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Unformatted text preview: M ICRO ICRO I I NSURANCE NSURANCE A A GENCY GENCY : H ELPING ELPING THE THE P P OOR OOR M M ANAGE ANAGE R R ISK ISK Siming Zhu (sz86) October 8, 2008 AEM 4420 – Report #2 P ROBLEM Micro Insurance Agency (MIA) has brought risk management tools to millions in low-income countries around the world. While MIA has experienced success in penetrating the market, it must now define its strategy for future growth as a micro-insurance provider. The main problem surrounding MIA’s growth approach is its simultaneous pursue of two conflicting strategies. On one hand, MIA is pursuing a (profit led) strategy of growing its market share within its current markets; while on the other hand, it is pursuing a (scale led) strategy of expanding and diversifying its business into new markets. There lies a conflict between these two strategies, as diversification into new markets will ultimately divert attention away from MIA’s existing markets and customers. Thus, in order to achieve either of its goals (scale or profitability), MIA must make a trade off between growing its business within its existing markets and diversifying into new markets. A NALYSIS Political: As exemplified by the political violence resulting from Uganda’s snap election, political instability are often a problematic issue in emerging markets that undoubtedly adds an additional degree of risk to the insurance industry. Emergence of political turmoil will not only curtail microfinance activities, but will likely also prevent the growth and sustainability of micro-insurance. The development of micro-insurance in such a politically unstable environment can entail greater risks and costs for insurance providers if violence erupts from the instability. Under such circumstances, insurance providers are likely to face increased claims from those that are covered, which will result in a large loss during periods of political instability. Given the level of political risk, micro-insurance providers may choose to cease operations in countries that are particularly susceptible to political risks. Economic: Providing insurance in developed nations is usually a profitable business because of the high premiums, but the same cannot be said for emerging countries that cannot afford to pay a mere $9 per month and are much more susceptible to a number of risk factors (political, health, security). In providing low cost services, micro-insurance agencies are forced to forgo security measures and are exposed to higher risk levels, but gain a lower margin in return. This can lead to low or even negative profits during times of political instability or if fraudulent claims become rampant. However, providing micro-insurance can assist in lifting the poor out of poverty and improve the overall economic condition of developing nations. the poor out of poverty and improve the overall economic condition of developing nations....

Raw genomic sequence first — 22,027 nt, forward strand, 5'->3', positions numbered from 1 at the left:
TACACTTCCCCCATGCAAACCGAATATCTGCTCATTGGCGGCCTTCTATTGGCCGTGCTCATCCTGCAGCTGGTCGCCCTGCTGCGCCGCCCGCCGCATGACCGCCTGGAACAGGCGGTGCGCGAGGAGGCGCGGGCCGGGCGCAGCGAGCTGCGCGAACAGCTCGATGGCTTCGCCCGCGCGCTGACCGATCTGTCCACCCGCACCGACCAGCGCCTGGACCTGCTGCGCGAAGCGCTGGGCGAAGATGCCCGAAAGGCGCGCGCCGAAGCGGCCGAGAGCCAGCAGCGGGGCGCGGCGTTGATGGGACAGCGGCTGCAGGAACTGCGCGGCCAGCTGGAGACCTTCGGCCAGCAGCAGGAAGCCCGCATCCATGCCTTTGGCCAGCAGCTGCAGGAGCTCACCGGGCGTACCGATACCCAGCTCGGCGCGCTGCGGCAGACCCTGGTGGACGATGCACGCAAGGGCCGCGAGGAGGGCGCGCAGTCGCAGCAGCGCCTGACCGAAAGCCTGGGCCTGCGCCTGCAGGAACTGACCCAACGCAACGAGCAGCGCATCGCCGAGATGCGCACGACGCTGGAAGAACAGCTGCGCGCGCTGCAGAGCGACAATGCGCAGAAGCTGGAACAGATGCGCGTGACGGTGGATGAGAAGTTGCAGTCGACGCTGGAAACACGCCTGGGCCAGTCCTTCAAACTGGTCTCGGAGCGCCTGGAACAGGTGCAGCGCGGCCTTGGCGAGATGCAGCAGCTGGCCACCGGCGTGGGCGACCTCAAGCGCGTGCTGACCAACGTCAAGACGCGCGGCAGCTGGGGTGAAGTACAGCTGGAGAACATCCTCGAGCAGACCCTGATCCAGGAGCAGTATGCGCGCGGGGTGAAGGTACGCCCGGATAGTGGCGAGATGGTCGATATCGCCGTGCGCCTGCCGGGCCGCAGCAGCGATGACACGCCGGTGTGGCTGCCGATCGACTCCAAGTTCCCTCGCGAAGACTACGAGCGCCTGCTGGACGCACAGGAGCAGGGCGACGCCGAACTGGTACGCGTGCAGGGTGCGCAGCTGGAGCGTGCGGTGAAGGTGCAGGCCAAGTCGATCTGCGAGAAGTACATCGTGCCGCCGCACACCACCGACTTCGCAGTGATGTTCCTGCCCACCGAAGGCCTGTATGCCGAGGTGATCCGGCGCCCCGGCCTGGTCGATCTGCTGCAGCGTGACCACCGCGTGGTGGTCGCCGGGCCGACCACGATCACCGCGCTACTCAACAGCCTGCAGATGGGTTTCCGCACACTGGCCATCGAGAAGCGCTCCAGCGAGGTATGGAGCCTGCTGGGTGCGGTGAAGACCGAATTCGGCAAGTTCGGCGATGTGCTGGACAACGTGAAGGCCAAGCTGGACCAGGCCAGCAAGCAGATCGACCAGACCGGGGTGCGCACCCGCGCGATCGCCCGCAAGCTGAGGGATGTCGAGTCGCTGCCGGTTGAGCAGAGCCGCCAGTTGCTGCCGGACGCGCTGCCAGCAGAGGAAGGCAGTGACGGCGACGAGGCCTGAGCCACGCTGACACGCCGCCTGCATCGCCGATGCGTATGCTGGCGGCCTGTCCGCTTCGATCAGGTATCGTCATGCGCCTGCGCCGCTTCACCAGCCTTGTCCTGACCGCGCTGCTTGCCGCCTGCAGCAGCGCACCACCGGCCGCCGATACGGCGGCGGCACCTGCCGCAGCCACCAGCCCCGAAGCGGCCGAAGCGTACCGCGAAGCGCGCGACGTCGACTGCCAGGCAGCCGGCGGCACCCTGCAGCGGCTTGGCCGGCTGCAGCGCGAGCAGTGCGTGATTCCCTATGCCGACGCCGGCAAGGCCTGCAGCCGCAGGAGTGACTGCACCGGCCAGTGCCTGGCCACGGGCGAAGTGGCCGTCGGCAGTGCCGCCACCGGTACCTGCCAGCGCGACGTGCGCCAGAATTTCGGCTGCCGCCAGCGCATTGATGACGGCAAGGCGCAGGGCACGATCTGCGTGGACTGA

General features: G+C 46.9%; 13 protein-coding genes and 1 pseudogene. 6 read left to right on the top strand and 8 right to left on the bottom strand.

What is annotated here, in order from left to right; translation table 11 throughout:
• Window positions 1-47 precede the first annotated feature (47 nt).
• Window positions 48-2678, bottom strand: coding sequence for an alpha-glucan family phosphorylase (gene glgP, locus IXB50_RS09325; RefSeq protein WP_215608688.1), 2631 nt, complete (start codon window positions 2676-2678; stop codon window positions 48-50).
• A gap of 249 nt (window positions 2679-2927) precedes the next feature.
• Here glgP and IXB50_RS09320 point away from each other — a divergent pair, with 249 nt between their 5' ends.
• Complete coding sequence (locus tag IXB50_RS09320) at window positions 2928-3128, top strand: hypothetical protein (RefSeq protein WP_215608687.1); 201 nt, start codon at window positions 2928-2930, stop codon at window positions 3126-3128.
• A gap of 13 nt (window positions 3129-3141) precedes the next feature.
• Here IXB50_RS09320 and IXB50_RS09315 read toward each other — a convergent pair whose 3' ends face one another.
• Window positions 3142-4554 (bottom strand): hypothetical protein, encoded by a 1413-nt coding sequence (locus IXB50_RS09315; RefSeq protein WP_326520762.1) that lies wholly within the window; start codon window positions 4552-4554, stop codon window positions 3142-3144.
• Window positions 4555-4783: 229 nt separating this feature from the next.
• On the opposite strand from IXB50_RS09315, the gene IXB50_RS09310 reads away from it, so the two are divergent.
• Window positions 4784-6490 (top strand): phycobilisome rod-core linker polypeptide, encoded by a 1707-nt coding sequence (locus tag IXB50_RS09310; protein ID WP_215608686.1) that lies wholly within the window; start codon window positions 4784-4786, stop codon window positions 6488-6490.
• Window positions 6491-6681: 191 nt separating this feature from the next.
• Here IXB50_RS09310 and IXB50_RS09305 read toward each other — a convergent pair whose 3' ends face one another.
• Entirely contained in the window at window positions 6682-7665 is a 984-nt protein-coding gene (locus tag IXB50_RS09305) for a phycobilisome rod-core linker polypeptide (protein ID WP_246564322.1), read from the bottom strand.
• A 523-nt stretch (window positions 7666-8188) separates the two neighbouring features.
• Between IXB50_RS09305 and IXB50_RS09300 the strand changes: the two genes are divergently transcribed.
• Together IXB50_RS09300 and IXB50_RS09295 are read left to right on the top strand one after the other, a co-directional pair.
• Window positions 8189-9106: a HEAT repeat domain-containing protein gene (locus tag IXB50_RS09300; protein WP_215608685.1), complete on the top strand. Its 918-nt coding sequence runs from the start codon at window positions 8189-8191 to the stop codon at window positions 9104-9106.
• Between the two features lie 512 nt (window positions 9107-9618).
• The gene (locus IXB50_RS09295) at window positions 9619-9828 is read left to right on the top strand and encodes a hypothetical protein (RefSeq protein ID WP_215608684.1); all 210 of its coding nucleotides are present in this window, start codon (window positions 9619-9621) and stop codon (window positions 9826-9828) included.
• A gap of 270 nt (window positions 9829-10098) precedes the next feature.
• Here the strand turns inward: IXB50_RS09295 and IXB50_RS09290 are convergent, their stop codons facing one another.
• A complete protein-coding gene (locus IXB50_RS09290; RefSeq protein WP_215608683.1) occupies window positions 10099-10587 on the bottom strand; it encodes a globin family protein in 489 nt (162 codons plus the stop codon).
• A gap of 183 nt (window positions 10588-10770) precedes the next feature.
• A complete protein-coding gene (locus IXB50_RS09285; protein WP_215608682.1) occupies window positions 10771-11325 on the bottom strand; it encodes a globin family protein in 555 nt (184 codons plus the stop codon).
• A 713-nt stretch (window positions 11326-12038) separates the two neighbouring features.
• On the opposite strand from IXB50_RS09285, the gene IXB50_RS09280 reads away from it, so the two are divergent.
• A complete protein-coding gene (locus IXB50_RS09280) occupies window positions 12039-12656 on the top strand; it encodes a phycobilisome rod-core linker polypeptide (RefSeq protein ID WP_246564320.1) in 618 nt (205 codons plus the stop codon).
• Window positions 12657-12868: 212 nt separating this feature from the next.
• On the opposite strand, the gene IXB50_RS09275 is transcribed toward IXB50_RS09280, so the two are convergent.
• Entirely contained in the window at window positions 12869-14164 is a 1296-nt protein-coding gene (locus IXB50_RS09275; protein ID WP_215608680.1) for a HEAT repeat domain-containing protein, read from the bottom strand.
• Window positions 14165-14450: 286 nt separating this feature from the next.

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- Fall '06
- new products, new markets